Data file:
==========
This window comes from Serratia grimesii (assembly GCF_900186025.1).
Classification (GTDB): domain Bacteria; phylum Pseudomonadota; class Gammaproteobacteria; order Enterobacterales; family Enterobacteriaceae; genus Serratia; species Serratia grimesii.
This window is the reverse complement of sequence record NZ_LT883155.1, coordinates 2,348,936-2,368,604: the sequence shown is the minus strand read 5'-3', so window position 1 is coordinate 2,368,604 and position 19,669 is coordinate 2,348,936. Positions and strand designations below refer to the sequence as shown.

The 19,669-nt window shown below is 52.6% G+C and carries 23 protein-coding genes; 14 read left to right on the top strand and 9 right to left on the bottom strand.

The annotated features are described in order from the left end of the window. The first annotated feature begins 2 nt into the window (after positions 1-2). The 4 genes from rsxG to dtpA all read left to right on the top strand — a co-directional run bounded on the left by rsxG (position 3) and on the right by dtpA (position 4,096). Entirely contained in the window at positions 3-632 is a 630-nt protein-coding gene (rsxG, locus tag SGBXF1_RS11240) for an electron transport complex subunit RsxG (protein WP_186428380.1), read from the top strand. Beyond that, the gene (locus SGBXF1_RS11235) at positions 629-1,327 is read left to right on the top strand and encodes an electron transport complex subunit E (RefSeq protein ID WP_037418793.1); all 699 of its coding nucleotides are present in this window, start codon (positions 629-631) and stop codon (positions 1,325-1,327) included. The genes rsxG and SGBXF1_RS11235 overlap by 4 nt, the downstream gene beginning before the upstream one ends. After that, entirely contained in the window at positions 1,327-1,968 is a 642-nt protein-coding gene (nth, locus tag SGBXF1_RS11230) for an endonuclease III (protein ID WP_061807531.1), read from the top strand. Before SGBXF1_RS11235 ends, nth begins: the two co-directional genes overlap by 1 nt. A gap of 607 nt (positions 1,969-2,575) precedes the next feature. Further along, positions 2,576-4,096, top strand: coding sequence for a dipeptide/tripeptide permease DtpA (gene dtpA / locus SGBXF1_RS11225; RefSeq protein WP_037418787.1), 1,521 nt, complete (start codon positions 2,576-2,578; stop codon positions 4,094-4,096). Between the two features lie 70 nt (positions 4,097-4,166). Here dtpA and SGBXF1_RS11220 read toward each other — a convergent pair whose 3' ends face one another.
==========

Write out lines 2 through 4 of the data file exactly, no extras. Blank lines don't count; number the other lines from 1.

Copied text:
Classification (GTDB): domain Bacteria; phylum Pseudomonadota; class Gammaproteobacteria; order Enterobacterales; family Enterobacteriaceae; genus Serratia; species Serratia grimesii.
This window is the reverse complement of sequence record NZ_LT883155.1, coordinates 2,348,936-2,368,604: the sequence shown is the minus strand read 5'-3', so window position 1 is coordinate 2,368,604 and position 19,669 is coordinate 2,348,936. Positions and strand designations below refer to the sequence as shown.

The 19,669-nt window shown below is 52.6% G+C and carries 23 protein-coding genes; 14 read left to right on the top strand and 9 right to left on the bottom strand.